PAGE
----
One simple rule for mouth-wateringly tender scallops.

Cooking Scallops

One simple rule for mouth-wateringly tender scallops.

About six months after we began cruising, a local fisherman offered us scallops — that pile in the photo.  Now, coming from the midwest, I’d never even had scallops before, much less cooked them.  But I knew they were considered a delicacy.

And so we bought the scallops — or rather, we traded some flashlight batteries and a couple of beers for them.  And I quickly pulled out a seafood cookbook, found a recipe and carefully followed the directions.  I can only describe the result as white hockey pucks.  Rubbery is an inadequate term for what we tried to eat that night.  Dave and I decided that we just didn’t get the appeal of scallops.

One simple rule for mouth-wateringly tender scallops.A year later, our friends Robin (pictured) and Martin invited us aboard their boat, The Cat’s Meow, for dinner . . . and it turned out that scallops were on the menu.  Dave and I exchanged a glance, but it seemed rather impolite to jump overboard to avoid the scallops, so we resolved to eat at least a few.

My first bite into Robin’s scallops told me that I’d been wrong to think I didn’t like them.  The scallops she served simply melted in my mouth.  And so I asked how she prepared them.  She had to have some secret!  Since my disaster, I’d seen another recipe calling for pounding scallops to tenderize them.  Was that what she’d done?

“No,” Robin told me, “the whole secret is to just barely introduce the scallops to warmth.”

Robin went on to explain that basically you don’t want to think of it as “cooking” a scallop, as they get tough very easily (yeah, I knew that!).

Robin’s technique — and now mine — is to cook the other ingredients in the dish (say pasta and a butter sauce with garlic, green onions and sun-dried tomatoes in olive oil), then toss the scallops into the pan, turn the heat off, put the cover on and wait 2 to 3 minutes until the scallops were just opaque.

I’ve used this technique numerous times since then, and had great results.

If you use frozen scallops, they need to be thawed first.  The best way to thaw them is to put them in a sealable plastic container with cool water and put it all in the refrigerator for 30 minutes or more until they’re thawed (larger ones will take longer to thaw than small scallops).  Drain the water and pat them dry before using them.

And what made me write about this today?  I have some scallops in the freezer and was looking for a new recipe for dinner.  And the first three recipes I looked at told me to (1) broil the scallops for 15 minutes a side, (2) saute them until “a deep golden brown” and (3) grill them over a hot fire for 5 minutes a side.  No, thanks — I’ve had hockey pucks before!

I have no idea why otherwise good cookbooks give this information, but I suggest you ignore directions like those and “just barely introduce the scallops to heat.”  You’ll be glad you did!

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  • Paul Schroder
    Posted at 11 January 2011 Reply

    My wife is a lover of scallops and I am the cook in the family so it was my job to fond out how to cook scallops the proper way. Each time we went to a restaurant that serves scallops, Lynn will order them and if she really likes them, I am certain to send our compliments to the chef and ask if he/she would share how I could duplicate them at home. One comment was always common and that was to have large scallops (1″-2″ diameter) dusted with sugar on each side and pan fried in butter/olive mix with or without garlic for two minutes or less on each side. It is the sugar that browns quickly and beautifully that lends a little crust without overcooking and making them tough. The centers barely are opaque and they are pure heaven!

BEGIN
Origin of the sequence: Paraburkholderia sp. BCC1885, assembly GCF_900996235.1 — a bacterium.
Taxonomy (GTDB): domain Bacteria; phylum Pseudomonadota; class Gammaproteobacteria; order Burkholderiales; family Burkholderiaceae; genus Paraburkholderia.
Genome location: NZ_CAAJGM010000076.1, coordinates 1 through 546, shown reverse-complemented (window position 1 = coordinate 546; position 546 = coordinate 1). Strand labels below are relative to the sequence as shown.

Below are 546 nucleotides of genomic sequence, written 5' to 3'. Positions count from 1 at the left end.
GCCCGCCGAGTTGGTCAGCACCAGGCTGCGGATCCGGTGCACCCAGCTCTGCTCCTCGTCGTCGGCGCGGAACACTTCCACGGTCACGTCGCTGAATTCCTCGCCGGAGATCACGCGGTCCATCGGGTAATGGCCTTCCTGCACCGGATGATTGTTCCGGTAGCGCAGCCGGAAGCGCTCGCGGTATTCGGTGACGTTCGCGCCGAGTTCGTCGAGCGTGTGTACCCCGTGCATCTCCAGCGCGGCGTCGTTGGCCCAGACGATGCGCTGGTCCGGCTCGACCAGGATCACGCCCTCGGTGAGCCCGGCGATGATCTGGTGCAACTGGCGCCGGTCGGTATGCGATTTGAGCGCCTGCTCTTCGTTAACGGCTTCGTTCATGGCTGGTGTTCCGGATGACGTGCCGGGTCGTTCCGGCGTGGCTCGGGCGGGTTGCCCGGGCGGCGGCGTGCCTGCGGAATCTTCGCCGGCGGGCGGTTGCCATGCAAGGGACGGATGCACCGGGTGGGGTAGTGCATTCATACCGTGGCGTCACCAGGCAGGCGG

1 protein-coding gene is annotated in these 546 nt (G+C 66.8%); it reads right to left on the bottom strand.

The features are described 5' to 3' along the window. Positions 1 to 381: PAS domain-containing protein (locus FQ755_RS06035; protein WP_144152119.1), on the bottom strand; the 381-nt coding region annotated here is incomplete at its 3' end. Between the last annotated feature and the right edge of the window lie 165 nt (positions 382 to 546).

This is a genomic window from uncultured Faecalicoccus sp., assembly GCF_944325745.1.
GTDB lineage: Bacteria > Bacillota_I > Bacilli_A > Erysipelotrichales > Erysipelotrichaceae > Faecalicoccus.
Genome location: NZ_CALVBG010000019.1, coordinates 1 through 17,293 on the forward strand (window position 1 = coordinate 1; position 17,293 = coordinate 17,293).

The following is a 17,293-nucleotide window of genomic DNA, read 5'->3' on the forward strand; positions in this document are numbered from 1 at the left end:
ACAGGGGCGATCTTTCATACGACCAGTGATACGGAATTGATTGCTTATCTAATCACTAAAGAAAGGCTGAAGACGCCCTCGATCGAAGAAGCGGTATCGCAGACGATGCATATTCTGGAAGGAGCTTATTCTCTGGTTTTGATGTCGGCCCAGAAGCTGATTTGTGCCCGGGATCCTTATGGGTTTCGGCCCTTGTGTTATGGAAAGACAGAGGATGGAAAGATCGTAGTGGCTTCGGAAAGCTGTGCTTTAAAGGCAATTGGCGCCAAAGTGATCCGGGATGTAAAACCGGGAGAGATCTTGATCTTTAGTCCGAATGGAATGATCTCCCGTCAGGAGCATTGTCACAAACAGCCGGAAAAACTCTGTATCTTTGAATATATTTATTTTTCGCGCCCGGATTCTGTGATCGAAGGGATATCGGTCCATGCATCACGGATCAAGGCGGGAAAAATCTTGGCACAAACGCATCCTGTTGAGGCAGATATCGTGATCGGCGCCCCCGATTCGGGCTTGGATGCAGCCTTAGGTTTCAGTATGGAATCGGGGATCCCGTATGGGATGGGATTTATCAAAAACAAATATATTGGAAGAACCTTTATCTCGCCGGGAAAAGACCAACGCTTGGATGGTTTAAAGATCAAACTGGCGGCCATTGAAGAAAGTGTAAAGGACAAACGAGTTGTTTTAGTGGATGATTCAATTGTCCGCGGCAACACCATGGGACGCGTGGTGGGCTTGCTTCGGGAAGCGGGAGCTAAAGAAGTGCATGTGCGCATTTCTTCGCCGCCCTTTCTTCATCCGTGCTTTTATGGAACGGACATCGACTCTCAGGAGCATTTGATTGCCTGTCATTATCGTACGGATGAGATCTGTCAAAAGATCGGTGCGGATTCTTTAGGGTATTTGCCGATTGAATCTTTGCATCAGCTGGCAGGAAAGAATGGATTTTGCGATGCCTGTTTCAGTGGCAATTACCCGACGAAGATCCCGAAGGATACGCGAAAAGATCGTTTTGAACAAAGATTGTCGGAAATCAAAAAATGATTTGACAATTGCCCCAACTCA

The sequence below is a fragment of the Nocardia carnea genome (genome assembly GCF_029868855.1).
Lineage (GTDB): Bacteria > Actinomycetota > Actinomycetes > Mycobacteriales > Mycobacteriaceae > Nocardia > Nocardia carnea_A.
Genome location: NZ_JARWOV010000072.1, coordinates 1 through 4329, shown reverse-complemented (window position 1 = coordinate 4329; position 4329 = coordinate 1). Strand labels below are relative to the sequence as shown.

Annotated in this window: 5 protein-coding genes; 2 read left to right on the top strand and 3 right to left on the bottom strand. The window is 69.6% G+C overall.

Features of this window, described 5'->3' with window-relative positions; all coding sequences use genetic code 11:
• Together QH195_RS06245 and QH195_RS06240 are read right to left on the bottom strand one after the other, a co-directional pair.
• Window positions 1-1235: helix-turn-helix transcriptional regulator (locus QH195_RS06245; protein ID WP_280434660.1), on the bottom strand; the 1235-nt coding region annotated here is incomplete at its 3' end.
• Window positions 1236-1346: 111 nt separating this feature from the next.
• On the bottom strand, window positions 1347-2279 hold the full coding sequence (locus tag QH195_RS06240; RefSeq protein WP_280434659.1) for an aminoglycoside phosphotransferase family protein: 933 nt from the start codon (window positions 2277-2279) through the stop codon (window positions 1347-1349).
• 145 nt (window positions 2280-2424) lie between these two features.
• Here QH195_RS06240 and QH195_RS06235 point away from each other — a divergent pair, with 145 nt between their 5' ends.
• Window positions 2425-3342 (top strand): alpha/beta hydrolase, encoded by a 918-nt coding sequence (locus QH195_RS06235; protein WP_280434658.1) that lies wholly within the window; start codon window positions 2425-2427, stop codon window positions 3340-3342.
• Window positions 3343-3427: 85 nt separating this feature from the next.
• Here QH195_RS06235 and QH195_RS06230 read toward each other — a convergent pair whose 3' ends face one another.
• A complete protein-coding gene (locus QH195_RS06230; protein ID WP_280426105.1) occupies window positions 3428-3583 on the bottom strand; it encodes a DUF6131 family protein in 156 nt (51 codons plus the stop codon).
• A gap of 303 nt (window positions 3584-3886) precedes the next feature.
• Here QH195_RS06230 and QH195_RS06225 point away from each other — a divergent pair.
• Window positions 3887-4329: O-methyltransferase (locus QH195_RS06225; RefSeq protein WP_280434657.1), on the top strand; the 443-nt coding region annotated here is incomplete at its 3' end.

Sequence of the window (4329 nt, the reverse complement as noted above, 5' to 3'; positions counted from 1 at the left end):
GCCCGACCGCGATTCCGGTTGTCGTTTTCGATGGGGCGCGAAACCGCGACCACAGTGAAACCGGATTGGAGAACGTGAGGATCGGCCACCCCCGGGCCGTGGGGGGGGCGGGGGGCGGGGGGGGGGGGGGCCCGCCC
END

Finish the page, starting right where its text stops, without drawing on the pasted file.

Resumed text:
• Carolyn Shearlock
      Posted at 11 January 2011 Reply

      Sounds good — basically another way to do it so they aren’t overcooked. Thanks, Paul!

      • Carol Ann Getter
        Posted at 08 January 2013 Reply

        Drying the scallops before introducing them to heat is Very important; otherwise they steam, rather than brown- and please brown only the tops, turn them upside down to finish, but don’t expect the bottom to brown as much. Scallops have a ‘right side’ to present for a pretty dish. Five minutes total on heat: 3 minutes on ‘Top’, and 2 minutes flipped over; less for Bay Scallops. Don’t try to turn them until the time has elapsed, otherwise they will tear. And don’t forget to take any muscle off- it’s edible, but gets tough & chewy. Fair winds

  • Andrea Dollins on Facebook
    Posted at 11 December 2011 Reply

    Haha..thats funny, I always thought I hated scallops to, untill my hubby who is a fabulous cook made them for me..and showed me how I was overcooking I can’t get enough of em’!!..

  • Mary Maskal on Facebook
    Posted at 12 December 2011 Reply

    It always amazes me to see recipes for scallops that tell you to cook them to the hockey puck stage! I’ve also found soaking them in milk for about 30 minutes, especially buttermilk, helps keep them tender and delicious.

  • Robert Patterson on Facebook
    Posted at 08 January 2013 Reply

    The most memorable Scallop I ever had was fresh from the Ocean floor Scuba diving, raw.

  • Amber Amodei on Facebook
    Posted at 08 January 2013 Reply

    When I make scallops, my favorite method is to broil them in butter with some fresh pressed garlic. Only takes about 6 minutes. Super yummy!

  • Jennifer Dean Neumann on Facebook
    Posted at 08 January 2013 Reply

    I love them pan seared! Glad you found a good way to cook them.

  • Kathy
    Posted at 08 January 2013 Reply

    Great tip!

  • Kathy
    Posted at 08 January 2013 Reply

    You can also sear them quickly in butter & bit of oil in v hot pan till golden on each side. Sprinkle with a bit of fleur de sel and serve on bed of greens. Heaven!

  • Midge Warren on Facebook
    Posted at 08 January 2013 Reply

    I liked the way you cooked the scallops we had at Christmas time!!!!!!!!!!!! They were very good!!!!!!!!!!!!!!

  • Janet Brigham on Facebook